By the time we made it to the parking lot, we’d taken tentative strides toward sobriety. Winter in the past day had snuck up on us. I squinted into the sunlight, dagger sharp and empty of heat. A wicked wind made swirls and eddies of dust and cigarette butts. Oliver thrust his hands deeper into his pockets and bunched his shoulders, but his coat remained unzipped. He looked at me; his eyes, behind the formidable newscaster’s glasses, were tearing from the cold. A blast of wind made him nearly swallow his words. “Did I tell you that I was recently dumped by my therapist?”
I shook my head, suppressing a shiver.
“I started seeing him about two years ago, when Sophia and I got involved. He’s really an excellent therapist, smart and insightful, a dead ringer for Gene Wilder. But gradually he became so fed up with my endless frantic rehashing of the same problems, so dispirited by my compulsive tendency to seek advice which I then ignore or declare myself incapable of implementing, so perplexed by my penchant for self-examination without profitable end, and so alarmed by my inability or refusal to restrain my thoughts, which overheat and go nowhere, like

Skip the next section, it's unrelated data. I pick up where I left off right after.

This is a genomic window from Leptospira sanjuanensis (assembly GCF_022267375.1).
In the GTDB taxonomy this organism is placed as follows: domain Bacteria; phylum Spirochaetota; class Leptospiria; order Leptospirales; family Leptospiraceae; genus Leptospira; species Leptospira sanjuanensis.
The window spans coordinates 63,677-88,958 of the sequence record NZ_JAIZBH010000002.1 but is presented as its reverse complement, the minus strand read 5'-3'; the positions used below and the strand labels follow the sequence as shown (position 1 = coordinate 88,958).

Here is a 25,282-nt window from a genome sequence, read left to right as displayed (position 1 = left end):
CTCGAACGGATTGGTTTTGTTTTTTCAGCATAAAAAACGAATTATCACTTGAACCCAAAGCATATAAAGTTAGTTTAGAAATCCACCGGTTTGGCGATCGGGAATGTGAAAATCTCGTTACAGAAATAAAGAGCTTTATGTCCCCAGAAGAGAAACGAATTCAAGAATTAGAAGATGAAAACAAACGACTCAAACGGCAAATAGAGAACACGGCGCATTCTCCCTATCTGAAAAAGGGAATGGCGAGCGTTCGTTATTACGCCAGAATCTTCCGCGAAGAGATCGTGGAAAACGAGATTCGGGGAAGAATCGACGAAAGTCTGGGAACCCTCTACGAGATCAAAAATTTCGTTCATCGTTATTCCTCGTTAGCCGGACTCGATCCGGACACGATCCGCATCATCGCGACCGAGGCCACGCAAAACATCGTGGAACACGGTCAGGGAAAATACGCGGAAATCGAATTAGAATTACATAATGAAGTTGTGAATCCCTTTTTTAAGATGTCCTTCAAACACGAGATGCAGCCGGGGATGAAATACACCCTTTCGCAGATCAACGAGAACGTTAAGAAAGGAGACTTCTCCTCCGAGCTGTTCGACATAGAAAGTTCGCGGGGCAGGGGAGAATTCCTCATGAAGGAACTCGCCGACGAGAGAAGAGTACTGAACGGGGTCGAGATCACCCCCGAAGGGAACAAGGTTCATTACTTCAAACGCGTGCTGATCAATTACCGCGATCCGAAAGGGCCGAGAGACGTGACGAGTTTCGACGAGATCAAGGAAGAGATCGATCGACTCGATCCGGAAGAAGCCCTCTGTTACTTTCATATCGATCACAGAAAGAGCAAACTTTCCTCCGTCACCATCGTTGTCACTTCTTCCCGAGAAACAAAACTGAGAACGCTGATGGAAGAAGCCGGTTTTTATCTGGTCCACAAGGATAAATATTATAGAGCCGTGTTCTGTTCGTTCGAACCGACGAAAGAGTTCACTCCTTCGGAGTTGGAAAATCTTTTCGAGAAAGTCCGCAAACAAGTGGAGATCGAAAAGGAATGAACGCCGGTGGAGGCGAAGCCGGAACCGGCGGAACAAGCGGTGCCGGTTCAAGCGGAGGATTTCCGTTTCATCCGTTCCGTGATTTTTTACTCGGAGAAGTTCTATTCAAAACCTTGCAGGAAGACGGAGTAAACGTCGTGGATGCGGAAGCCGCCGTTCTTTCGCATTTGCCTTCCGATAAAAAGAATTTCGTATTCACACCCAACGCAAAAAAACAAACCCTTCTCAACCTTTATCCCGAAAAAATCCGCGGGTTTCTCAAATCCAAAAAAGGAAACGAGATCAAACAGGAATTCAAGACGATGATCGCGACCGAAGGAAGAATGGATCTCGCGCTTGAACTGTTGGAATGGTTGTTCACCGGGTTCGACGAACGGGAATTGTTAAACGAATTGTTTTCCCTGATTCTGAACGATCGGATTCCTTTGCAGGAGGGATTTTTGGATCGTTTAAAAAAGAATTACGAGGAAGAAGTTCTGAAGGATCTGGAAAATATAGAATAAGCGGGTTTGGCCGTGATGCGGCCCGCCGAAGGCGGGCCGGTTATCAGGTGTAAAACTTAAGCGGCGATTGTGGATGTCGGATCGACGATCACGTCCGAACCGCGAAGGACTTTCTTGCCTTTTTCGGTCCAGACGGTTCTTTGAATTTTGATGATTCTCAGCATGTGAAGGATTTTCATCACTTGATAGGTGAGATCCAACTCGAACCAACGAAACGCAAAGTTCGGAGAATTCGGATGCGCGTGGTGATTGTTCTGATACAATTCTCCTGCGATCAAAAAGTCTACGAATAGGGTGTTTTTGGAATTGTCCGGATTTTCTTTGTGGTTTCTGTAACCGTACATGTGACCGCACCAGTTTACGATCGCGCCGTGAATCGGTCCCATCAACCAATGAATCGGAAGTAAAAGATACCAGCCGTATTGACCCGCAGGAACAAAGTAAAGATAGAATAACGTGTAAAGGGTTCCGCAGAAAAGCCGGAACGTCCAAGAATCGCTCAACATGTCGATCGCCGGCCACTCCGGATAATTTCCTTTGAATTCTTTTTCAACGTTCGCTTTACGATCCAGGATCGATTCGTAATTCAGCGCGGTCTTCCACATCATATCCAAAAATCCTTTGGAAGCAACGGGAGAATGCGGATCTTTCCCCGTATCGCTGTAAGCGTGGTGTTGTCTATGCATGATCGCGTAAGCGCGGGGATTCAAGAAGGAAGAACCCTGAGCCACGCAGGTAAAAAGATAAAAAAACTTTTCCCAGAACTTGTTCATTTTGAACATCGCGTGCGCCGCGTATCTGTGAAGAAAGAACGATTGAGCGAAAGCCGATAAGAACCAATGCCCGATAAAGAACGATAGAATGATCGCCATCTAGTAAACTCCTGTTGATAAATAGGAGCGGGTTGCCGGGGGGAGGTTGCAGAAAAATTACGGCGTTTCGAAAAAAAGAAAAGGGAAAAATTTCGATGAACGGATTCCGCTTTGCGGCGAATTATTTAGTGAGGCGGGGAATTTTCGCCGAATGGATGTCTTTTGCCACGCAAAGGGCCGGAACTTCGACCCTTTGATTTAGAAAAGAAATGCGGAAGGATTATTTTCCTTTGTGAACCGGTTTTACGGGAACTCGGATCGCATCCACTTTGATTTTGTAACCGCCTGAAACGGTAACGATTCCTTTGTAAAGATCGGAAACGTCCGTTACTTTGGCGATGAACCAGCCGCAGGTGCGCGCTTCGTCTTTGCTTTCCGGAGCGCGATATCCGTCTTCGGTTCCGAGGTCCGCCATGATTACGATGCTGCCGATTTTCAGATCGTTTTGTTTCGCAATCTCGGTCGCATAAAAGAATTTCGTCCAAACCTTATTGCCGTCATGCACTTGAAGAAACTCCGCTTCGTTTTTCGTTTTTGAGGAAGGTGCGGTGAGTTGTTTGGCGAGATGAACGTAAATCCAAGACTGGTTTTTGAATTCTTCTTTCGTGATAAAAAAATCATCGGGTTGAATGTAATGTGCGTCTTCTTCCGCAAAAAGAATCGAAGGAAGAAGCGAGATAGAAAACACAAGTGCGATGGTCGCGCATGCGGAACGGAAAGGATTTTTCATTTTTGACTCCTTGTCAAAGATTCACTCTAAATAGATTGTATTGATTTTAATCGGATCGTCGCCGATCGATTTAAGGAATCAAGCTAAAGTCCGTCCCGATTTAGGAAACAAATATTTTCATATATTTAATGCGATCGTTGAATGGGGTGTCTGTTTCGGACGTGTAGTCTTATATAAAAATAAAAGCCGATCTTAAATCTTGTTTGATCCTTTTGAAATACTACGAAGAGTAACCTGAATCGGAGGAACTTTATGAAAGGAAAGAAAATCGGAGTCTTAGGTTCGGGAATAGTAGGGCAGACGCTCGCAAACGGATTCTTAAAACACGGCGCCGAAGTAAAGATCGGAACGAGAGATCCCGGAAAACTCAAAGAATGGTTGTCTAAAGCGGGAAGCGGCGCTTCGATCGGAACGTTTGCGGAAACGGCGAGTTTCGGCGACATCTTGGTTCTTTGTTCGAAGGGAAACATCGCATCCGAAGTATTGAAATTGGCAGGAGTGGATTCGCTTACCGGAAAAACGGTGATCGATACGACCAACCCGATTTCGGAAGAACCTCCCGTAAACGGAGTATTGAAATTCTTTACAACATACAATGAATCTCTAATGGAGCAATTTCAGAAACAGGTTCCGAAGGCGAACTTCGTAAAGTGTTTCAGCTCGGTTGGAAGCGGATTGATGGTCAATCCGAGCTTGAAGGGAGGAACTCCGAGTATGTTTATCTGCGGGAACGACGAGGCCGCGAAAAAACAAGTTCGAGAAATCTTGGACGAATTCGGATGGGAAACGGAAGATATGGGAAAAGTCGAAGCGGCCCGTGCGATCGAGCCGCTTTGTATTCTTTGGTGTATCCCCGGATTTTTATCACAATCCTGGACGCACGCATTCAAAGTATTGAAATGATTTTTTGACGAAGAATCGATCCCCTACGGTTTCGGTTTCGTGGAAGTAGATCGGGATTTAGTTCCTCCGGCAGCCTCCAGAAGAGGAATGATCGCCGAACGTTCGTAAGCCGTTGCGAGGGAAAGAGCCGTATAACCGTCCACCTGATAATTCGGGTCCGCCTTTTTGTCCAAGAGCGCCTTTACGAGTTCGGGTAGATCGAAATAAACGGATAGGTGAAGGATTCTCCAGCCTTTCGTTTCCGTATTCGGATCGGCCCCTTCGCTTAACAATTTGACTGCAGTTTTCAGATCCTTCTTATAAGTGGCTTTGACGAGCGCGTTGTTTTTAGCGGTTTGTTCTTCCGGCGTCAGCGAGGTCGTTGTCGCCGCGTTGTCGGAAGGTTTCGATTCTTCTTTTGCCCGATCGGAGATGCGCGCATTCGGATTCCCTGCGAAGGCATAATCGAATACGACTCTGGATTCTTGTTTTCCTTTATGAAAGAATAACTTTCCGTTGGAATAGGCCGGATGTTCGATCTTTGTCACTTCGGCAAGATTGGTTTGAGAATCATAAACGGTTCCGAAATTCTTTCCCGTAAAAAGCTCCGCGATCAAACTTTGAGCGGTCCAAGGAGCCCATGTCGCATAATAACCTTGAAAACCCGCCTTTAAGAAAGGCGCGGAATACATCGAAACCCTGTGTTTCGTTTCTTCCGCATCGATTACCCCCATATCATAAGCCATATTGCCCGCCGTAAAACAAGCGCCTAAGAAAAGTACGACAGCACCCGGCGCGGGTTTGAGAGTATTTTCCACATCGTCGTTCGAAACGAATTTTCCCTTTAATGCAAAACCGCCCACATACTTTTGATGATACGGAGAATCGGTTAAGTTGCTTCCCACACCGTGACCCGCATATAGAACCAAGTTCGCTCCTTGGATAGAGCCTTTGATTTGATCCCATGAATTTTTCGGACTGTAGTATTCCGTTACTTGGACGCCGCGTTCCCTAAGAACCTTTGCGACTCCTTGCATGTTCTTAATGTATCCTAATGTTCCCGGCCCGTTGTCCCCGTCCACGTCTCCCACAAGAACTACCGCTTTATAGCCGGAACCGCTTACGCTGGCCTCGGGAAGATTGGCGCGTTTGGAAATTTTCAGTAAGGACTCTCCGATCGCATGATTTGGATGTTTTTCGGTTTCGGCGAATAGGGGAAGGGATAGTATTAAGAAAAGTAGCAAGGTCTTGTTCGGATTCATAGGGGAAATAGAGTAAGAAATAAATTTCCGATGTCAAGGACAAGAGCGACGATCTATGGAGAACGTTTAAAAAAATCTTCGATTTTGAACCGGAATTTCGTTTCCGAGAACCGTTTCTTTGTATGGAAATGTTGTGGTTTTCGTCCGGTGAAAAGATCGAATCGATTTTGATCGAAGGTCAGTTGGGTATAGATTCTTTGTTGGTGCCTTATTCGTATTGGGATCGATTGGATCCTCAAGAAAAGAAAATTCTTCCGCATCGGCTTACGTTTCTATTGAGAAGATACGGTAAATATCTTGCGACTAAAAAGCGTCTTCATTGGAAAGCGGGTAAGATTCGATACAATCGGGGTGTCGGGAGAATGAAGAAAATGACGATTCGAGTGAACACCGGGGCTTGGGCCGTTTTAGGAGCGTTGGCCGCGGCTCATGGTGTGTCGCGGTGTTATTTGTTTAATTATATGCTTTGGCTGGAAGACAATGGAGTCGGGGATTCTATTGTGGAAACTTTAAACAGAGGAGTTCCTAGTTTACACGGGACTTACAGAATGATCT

bats flapping around a closed attic, that he recently began a session with the simple declaration, ‘I don’t think I’m helping you. I don’t think I’m capable of helping you.’ He apologized and we shook hands; I even tried to cheer him up—he did as good as job as anybody could have…”
Oliver smiled wanly and pointed a single finger toward his temple, not pistol-like, but as one might to a curious artifact in a museum: “Sick.”